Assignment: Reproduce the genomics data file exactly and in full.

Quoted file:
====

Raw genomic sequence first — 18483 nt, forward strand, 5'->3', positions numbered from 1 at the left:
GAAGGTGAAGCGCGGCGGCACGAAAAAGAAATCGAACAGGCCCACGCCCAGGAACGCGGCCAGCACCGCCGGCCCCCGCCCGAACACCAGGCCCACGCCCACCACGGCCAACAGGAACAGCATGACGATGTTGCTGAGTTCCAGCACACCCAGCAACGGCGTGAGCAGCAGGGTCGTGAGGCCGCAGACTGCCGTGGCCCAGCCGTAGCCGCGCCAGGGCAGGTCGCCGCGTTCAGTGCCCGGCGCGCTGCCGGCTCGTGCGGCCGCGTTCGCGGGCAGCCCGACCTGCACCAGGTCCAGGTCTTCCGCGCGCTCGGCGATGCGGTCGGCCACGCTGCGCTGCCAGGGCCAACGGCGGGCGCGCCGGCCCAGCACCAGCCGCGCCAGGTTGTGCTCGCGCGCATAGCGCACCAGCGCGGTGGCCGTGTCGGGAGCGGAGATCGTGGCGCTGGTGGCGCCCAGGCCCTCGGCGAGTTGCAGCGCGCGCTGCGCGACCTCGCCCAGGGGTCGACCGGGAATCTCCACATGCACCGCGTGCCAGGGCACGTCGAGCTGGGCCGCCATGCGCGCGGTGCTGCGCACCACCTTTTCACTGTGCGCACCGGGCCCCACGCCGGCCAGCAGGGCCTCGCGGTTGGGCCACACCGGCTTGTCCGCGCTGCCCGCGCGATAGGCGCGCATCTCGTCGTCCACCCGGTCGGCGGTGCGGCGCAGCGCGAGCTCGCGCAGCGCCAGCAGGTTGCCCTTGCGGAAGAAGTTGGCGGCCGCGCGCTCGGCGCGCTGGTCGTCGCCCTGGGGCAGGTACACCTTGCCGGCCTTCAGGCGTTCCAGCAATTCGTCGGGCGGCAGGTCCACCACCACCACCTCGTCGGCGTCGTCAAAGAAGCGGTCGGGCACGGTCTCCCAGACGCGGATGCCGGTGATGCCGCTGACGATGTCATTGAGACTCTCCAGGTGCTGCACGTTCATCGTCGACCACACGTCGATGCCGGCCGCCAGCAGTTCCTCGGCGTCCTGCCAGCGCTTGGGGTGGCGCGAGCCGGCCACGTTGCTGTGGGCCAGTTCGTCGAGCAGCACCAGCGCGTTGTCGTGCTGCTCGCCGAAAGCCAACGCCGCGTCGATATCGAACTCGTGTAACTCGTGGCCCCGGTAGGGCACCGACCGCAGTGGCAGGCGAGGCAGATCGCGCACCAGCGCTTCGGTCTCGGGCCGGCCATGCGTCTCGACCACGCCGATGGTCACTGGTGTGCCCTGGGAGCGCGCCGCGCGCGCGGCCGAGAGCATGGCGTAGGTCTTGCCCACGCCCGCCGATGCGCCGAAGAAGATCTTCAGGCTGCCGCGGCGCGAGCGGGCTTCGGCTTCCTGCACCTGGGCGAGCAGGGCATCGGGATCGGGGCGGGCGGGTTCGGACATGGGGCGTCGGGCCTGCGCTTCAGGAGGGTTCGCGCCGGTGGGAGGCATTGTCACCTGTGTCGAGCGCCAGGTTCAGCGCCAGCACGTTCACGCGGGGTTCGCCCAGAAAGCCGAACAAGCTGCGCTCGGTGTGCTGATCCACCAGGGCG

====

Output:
Raw genomic sequence first — 18483 nt, forward strand, 5'->3', positions numbered from 1 at the left:
GAAGGTGAAGCGCGGCGGCACGAAAAAGAAATCGAACAGGCCCACGCCCAGGAACGCGGCCAGCACCGCCGGCCCCCGCCCGAACACCAGGCCCACGCCCACCACGGCCAACAGGAACAGCATGACGATGTTGCTGAGTTCCAGCACACCCAGCAACGGCGTGAGCAGCAGGGTCGTGAGGCCGCAGACTGCCGTGGCCCAGCCGTAGCCGCGCCAGGGCAGGTCGCCGCGTTCAGTGCCCGGCGCGCTGCCGGCTCGTGCGGCCGCGTTCGCGGGCAGCCCGACCTGCACCAGGTCCAGGTCTTCCGCGCGCTCGGCGATGCGGTCGGCCACGCTGCGCTGCCAGGGCCAACGGCGGGCGCGCCGGCCCAGCACCAGCCGCGCCAGGTTGTGCTCGCGCGCATAGCGCACCAGCGCGGTGGCCGTGTCGGGAGCGGAGATCGTGGCGCTGGTGGCGCCCAGGCCCTCGGCGAGTTGCAGCGCGCGCTGCGCGACCTCGCCCAGGGGTCGACCGGGAATCTCCACATGCACCGCGTGCCAGGGCACGTCGAGCTGGGCCGCCATGCGCGCGGTGCTGCGCACCACCTTTTCACTGTGCGCACCGGGCCCCACGCCGGCCAGCAGGGCCTCGCGGTTGGGCCACACCGGCTTGTCCGCGCTGCCCGCGCGATAGGCGCGCATCTCGTCGTCCACCCGGTCGGCGGTGCGGCGCAGCGCGAGCTCGCGCAGCGCCAGCAGGTTGCCCTTGCGGAAGAAGTTGGCGGCCGCGCGCTCGGCGCGCTGGTCGTCGCCCTGGGGCAGGTACACCTTGCCGGCCTTCAGGCGTTCCAGCAATTCGTCGGGCGGCAGGTCCACCACCACCACCTCGTCGGCGTCGTCAAAGAAGCGGTCGGGCACGGTCTCCCAGACGCGGATGCCGGTGATGCCGCTGACGATGTCATTGAGACTCTCCAGGTGCTGCACGTTCATCGTCGACCACACGTCGATGCCGGCCGCCAGCAGTTCCTCGGCGTCCTGCCAGCGCTTGGGGTGGCGCGAGCCGGCCACGTTGCTGTGGGCCAGTTCGTCGAGCAGCACCAGCGCGTTGTCGTGCTGCTCGCCGAAAGCCAACGCCGCGTCGATATCGAACTCGTGTAACTCGTGGCCCCGGTAGGGCACCGACCGCAGTGGCAGGCGAGGCAGATCGCGCACCAGCGCTTCGGTCTCGGGCCGGCCATGCGTCTCGACCACGCCGATGGTCACTGGTGTGCCCTGGGAGCGCGCCGCGCGCGCGGCCGAGAGCATGGCGTAGGTCTTGCCCACGCCCGCCGATGCGCCGAAGAAGATCTTCAGGCTGCCGCGGCGCGAGCGGGCTTCGGCTTCCTGCACCTGGGCGAGCAGGGCATCGGGATCGGGGCGGGCGGGTTCGGACATGGGGCGTCGGGCCTGCGCTTCAGGAGGGTTCGCGCCGGTGGGAGGCATTGTCACCTGTGTCGAGCGCCAGGTTCAGCGCCAGCACGTTCACGCGGGGTTCGCCCAGAAAGCCGAACAAGCTGCGCTCGGTGTGCTGATCCACCAGGGCG